By Michael J. Puma and Peter B. de Menocal
Food, it turns out, is the great unifier. One of the few bipartisan pieces of legislation to emerge in recent years was the Global Food Security Act of 2016, which allocated over $7 billion to improve agriculture and nutrition in developing countries. The rationale, beyond the altruistic aspects of the legislation, was that investing in the alleviation of hunger, malnutrition, and poverty worldwide is squarely in the national security interests of the U.S. With so much upside, it is no surprise that Democrat and Republican alike lined up in support of the act.
At first glance, President Donald Trump’s policy priorities — withdrawal of the U.S. from the Trans Pacific Partnership, renegotiation of the North American Free Trade Agreement, punitive tariffs on Chinese and Mexican imports, new trade deals with the European Union and the U.K. — will have a dramatic yet largely economic storyline. Yet the stakes are considerably higher: These changes will fundamentally transform our fragile global food system, affecting food security both in the U.S. and abroad. Therein lies the unexpected opportunity.
The reality is that Trump’s coming transformation of U.S. trade policies will inevitably lead to changes in food security that dwarf even the most substantial of outcomes from the bipartisan Global Food Security Act. Why? First, the U.S. is a world superpower when it comes to global food production, so any shift in U.S. agriculture policy can have significant consequences both at home and abroad. But there is more to the story than just U.S. trade policy changes.
It turns out that our global food system is highly sensitive — even to small changes. A minor disruption in the U.S. food supply could potentially produce cascading effects that spread rapidly and cause a major shock to the system. The world experienced this type of sensitivity firsthand when, much like a flu epidemic, food riots spread from country to country in Africa and other developing countries during the global food crisis of 2007/2008. Wheat and corn prices doubled over about two years prior to the crisis, and rice prices tripled over just a few months in late 2007 and early 2008.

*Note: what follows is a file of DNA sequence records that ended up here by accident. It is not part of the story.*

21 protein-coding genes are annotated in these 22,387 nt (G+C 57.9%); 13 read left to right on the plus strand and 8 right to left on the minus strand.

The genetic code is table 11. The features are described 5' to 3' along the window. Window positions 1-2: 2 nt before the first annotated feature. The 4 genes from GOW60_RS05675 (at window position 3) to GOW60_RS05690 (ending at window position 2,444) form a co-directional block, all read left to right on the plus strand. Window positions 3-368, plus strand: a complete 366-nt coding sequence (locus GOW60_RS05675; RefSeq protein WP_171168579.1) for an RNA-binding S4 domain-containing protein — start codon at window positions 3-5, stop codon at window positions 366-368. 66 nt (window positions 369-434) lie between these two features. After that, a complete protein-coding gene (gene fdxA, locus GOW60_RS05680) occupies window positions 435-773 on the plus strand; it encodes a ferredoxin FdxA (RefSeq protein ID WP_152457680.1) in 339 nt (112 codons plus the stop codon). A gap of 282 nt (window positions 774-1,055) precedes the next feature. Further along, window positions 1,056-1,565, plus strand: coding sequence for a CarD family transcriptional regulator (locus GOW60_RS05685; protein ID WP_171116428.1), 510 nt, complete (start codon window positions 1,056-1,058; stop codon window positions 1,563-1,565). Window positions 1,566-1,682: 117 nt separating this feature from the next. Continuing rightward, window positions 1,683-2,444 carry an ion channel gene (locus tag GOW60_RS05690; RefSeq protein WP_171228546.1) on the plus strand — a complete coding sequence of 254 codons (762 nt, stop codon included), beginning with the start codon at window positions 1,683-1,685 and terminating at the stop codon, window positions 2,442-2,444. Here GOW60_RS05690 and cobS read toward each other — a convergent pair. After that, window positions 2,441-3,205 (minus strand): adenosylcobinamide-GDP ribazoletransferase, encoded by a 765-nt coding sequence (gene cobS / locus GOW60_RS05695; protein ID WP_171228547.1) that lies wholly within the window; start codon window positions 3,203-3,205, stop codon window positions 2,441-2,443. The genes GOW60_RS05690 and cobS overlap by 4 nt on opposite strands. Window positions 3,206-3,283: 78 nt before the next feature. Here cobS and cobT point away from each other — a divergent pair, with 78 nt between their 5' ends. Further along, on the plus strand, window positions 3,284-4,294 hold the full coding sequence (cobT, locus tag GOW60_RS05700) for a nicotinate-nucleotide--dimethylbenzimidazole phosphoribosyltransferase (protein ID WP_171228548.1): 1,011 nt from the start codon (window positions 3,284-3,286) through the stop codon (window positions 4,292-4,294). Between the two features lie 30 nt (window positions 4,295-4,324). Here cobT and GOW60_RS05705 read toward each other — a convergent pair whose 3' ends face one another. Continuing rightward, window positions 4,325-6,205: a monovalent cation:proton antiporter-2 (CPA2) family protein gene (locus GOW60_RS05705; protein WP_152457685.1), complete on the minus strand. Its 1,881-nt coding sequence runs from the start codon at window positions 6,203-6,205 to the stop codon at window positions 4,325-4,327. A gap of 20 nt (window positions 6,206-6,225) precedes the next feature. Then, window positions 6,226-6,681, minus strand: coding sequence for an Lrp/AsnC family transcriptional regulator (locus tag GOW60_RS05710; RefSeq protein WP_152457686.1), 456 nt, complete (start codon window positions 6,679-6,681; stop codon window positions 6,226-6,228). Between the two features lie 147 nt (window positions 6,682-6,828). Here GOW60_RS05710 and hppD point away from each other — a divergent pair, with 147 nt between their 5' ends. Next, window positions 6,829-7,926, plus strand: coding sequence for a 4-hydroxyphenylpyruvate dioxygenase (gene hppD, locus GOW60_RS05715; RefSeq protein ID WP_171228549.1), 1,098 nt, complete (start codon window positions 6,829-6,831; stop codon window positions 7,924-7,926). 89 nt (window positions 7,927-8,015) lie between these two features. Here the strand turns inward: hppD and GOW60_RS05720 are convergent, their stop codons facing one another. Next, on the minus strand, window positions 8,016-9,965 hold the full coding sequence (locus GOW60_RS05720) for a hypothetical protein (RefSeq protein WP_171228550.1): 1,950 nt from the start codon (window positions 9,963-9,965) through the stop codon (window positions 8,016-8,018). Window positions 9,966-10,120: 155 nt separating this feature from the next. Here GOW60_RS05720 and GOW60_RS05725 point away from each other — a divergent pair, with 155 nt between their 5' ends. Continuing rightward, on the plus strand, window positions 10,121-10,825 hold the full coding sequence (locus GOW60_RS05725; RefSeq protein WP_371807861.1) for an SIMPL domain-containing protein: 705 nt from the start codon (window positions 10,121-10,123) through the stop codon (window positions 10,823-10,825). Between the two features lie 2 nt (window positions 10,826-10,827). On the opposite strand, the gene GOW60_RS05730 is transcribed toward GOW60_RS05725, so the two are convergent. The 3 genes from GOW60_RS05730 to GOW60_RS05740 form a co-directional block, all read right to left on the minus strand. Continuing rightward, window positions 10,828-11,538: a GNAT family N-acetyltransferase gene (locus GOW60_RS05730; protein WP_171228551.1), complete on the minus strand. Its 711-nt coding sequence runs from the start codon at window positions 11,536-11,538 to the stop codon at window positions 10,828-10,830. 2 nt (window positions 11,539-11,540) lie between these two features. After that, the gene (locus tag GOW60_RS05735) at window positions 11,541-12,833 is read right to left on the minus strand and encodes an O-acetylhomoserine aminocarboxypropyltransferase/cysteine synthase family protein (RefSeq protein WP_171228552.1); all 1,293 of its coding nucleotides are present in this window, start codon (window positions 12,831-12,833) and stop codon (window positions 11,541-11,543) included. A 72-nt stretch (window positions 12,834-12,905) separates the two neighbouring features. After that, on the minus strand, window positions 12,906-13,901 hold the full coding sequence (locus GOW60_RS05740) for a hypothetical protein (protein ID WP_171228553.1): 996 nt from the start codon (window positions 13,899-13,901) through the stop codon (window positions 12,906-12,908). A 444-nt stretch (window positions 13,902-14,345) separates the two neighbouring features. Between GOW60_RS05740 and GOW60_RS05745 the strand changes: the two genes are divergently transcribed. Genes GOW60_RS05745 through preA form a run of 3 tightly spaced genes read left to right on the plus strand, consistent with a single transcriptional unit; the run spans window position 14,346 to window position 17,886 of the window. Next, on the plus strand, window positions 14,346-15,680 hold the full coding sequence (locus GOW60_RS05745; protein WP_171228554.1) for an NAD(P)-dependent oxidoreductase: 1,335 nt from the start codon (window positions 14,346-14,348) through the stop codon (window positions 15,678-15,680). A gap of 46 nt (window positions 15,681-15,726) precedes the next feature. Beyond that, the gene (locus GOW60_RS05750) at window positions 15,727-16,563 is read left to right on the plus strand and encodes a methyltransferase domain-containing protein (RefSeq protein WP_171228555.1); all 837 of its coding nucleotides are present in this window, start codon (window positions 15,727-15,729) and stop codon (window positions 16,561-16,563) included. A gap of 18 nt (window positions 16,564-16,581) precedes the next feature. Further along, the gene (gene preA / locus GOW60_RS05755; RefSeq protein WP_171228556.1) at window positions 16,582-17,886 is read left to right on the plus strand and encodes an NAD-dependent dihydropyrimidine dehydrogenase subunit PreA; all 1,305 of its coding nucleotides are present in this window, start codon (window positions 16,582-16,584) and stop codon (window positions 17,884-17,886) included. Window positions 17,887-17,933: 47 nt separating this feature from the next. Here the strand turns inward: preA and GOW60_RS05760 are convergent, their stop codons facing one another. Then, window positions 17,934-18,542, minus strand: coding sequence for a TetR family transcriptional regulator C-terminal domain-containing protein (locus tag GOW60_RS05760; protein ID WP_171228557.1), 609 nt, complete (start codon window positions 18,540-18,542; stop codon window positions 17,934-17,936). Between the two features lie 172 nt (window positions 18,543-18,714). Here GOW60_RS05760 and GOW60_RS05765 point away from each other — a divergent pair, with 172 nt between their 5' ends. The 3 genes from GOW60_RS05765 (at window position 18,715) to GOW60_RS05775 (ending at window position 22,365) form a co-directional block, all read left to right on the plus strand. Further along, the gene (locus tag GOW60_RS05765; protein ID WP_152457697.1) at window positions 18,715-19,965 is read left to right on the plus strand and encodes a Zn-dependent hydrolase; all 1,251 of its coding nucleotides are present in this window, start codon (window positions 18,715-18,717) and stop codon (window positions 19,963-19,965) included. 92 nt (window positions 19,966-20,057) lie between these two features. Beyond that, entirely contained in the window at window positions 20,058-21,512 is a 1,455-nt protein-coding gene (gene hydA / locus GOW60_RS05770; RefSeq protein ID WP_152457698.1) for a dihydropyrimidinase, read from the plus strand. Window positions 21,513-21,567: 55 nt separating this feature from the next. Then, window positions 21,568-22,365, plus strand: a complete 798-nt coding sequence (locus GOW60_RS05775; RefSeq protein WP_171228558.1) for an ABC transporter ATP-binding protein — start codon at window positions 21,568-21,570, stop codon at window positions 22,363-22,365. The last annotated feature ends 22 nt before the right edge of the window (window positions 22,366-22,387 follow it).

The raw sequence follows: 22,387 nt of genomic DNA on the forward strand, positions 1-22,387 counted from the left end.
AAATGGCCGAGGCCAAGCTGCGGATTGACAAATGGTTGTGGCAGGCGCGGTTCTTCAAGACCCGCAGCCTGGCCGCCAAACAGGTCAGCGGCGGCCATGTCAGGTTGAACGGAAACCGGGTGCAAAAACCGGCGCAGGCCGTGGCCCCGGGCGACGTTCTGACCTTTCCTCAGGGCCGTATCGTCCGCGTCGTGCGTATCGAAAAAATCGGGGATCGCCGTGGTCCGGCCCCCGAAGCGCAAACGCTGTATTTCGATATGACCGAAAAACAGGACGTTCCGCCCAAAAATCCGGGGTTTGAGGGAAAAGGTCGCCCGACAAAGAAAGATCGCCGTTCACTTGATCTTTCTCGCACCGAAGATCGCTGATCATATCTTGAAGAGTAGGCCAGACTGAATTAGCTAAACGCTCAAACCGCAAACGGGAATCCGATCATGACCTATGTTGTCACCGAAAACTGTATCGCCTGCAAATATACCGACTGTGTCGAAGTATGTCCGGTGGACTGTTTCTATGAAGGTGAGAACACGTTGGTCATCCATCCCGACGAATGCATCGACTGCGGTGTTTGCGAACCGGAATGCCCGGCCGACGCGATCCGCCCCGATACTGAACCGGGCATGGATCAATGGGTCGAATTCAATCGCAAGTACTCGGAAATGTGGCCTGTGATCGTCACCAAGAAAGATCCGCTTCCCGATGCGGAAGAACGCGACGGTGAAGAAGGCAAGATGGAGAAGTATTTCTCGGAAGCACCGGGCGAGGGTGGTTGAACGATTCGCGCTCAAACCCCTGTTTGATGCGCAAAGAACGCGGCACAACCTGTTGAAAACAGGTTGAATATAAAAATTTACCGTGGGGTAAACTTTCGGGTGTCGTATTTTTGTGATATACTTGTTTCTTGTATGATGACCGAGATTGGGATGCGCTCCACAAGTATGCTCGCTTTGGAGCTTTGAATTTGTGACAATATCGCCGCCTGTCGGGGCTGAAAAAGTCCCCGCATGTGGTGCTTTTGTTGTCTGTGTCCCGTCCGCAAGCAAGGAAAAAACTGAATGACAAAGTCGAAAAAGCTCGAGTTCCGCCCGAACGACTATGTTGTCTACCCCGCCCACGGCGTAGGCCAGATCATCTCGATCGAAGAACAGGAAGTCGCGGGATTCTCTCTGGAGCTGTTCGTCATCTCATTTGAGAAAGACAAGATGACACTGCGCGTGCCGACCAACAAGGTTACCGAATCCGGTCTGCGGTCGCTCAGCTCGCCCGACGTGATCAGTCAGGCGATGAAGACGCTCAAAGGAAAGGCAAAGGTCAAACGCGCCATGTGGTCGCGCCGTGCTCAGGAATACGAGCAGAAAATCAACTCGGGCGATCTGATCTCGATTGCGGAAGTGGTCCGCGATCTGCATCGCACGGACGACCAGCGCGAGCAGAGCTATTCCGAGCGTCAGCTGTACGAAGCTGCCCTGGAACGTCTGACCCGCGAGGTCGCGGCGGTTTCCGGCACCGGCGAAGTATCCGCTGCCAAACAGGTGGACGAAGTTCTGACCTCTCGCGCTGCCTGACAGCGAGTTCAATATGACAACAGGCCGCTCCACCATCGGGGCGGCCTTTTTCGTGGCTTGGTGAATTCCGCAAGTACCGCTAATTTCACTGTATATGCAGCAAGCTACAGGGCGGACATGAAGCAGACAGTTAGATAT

Economists continue to debate what caused these price spikes, offering explanations that include long-run drivers like greater biofuel demand and changes in Asian diets together with short-run factors such as trade restrictions, speculation, and depreciation of the U.S. dollar, hoarding, and panic purchases.
Unfortunately, it turns out that “tipping points” leading to such crises (a term popularized by the author Malcolm Gladwell) are generally unpredictable. Yet the severe effects of the food-price spike, which included increases in poverty and malnourishment as well as violent protests in multiple countries, are clear. Importantly, the 2007/2008 crisis was not isolated to the developing world. Even in the U.S., food prices spiked, leading to hardship for many everyday Americans.
Trump has a great opportunity when it comes to food security. The starting point is to recognize that our current food system is highly vulnerable to a wide range of potential disruptions, including extreme droughts and floods, crop pests and pathogens, regional conflicts, agroterrorism, and epidemics.
Next, farmers and agribusinesses need to coordinate their activities and decisions to help mitigate the vulnerabilities of the globalized food system to disruptions. For example, it is important to ask how the proposed mega-mergers of Bayer with Monsanto and ChemChina with Syngenta will affect the resilience of the global food system. Finally, as agricultural policies are formed and trade agreements are signed, food security must be at the forefront of all discussions and negotiations.
Now, therefore, a coordinated effort is needed by the U.S. State Department’s Office of Global Food Security to identify and mitigate vulnerabilities in the global food supply chain, working directly with agribusinesses, international organizations (e.g., the World Trade Organization and the Food and Agriculture Organization of the UN), and our trade partners. Efforts should focus on strengthening food reserves, developing strategies to mitigate major food shortages, and building redundancies in local food supply to deal with disruptions to our energy and transportation networks.
Millions of Americans — and billions of people around the world — rely on U.S. leadership to secure the world’s food supply. As the potential changes to U.S. trade are promised to be transformative, it is critical to elevate the importance of food security issues during these first 100 days of the Trump administration.
Ultimately, a sound strategy to secure the nation’s food supply and reduce its vulnerability within and beyond our borders will be a major step towards making America and the world more resilient in the face of increasing uncertainty.
Michael J. Puma is a research scientist at the NASA Goddard Institute for Space Studies and a Center for Climate and Life Fellow. Peter B. de Menocal is dean of science and faculty of Arts and Sciences at Columbia University and director of the Center for Climate and Life.